Preventing gum diease
With the aging population keeping more of their teeth for a longer period of time, the treatment of gum disease is increasing. Dr. Antonious has been providing periodontal services for many years. Whether you need a "catch-up" cleaning or periodontal surgery, we can provide it for you in the office, as well as the follow up care. If you have been working with a periodontist, we can communicate with your periodontist and offer other services as needed.
Gum disease (gingivitis or periodontitis) is a bacterial infection of the tissues that support your teeth. It is a major cause of tooth loss in adults. Gum disease is usually painless. Most people do not know they have it. It presents itself as a smelly odor in your breath or loosening of your teeth. It attacks below the gum line where it causes the attachment of the tooth and its supporting tissues to break apart.
It's possible that a mouth filled with bacteria and their toxins allows a continuous stream of poisons to enter the system. If the bacteria reach your arteries, they may cause the same kind of irritation they caused in your gums and mouth. Arterial wall irritations typically result in a buildup of protective plaque, which in turn can harden, thus blocking blood flow. Without sufficient blood flow, your heart can easily have a myocardial infarction, also known as a heart attack. Furthermore, loosened arterial plaque can travel through the bloodstream, reach your brain, and cause a stroke.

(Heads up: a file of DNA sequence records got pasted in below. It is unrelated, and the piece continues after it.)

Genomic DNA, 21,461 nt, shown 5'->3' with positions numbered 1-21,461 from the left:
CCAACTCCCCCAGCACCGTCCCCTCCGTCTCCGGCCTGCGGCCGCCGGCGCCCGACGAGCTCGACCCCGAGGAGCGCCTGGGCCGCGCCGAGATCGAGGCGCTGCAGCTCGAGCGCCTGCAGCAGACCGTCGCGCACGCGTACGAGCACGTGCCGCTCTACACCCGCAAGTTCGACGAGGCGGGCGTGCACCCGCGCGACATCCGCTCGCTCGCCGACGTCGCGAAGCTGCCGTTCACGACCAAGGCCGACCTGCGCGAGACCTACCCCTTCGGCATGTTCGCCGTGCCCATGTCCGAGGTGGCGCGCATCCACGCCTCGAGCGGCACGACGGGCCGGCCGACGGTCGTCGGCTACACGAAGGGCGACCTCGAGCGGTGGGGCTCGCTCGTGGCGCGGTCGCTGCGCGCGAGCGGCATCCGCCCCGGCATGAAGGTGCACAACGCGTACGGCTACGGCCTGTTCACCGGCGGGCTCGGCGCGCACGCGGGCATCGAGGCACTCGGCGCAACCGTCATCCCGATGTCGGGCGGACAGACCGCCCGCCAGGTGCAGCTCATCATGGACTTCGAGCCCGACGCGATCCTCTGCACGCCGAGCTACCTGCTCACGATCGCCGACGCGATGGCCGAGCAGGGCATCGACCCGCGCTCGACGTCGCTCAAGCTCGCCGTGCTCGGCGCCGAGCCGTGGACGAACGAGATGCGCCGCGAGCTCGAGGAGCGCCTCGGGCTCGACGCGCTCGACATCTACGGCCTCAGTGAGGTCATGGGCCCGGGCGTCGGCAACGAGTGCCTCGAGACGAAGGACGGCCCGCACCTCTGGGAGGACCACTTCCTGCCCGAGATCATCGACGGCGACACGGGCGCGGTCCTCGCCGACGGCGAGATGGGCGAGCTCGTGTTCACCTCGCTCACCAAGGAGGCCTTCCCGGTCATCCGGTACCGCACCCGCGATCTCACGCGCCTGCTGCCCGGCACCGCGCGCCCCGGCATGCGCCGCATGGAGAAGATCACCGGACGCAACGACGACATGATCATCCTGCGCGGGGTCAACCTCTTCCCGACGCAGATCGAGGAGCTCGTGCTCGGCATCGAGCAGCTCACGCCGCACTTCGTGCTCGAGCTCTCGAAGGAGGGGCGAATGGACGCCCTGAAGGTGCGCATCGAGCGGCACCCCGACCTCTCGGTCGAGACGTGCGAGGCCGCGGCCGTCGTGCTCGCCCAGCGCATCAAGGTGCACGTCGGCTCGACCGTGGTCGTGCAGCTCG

- Gingivitis: It is a minor bacterial infection in the gums around your teeth. It may be coupled with gums that bleed on gently brushing. There is no loss of bone in the jaw. The treatment is usually a professional cleaning at the dental office.
- Periodontitis: This is a progression of gingivitis. There is radiographically measurable loss of bone in the jaw that holds in the teeth. You may be able to wiggle the teeth with your fingers. Although the lost bone will not come back, treatment focuses on elimination of the harmful bacteria under your gums and above your gums. The treatment is usually very successful.
Things that make you more prone to periodontal disease (pyoria) are:
- Tobacco smoking or chewing
- Medication such as anti-epilepsy drugs, cancer therapy drugs, and more
- Removable dentures that no longer fit properly
- Crooked teeth
- Fillings that have become defective due to their age
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Eliminating Plaque at Home
By eliminating plaque in your mouth you can keep your teeth for a very long time. Studies are showing that people are keeping their teeth for a longer period of time because of the emphasis on preventive dental care. Even the most diligent brusher and flosser needs help. We here at Sunnyvale Dental Care can offer you that help.
Good oral hygiene requires an understanding of plaque. Plaque is a sticky, colorless layer of bacteria which builds up on your teeth. As food is ingested, the bacteria is also fed which allows it to multiply. As it multiplies it produces a by-product which is acid. The acid that is produced causes tooth decay and gum disease. If the bacteria containing plaque is not allowed to build up on your teeth, then gum disease and tooth decay never happens.
At any age, you can fight plaque and keep your teeth and gums healthy. Simply: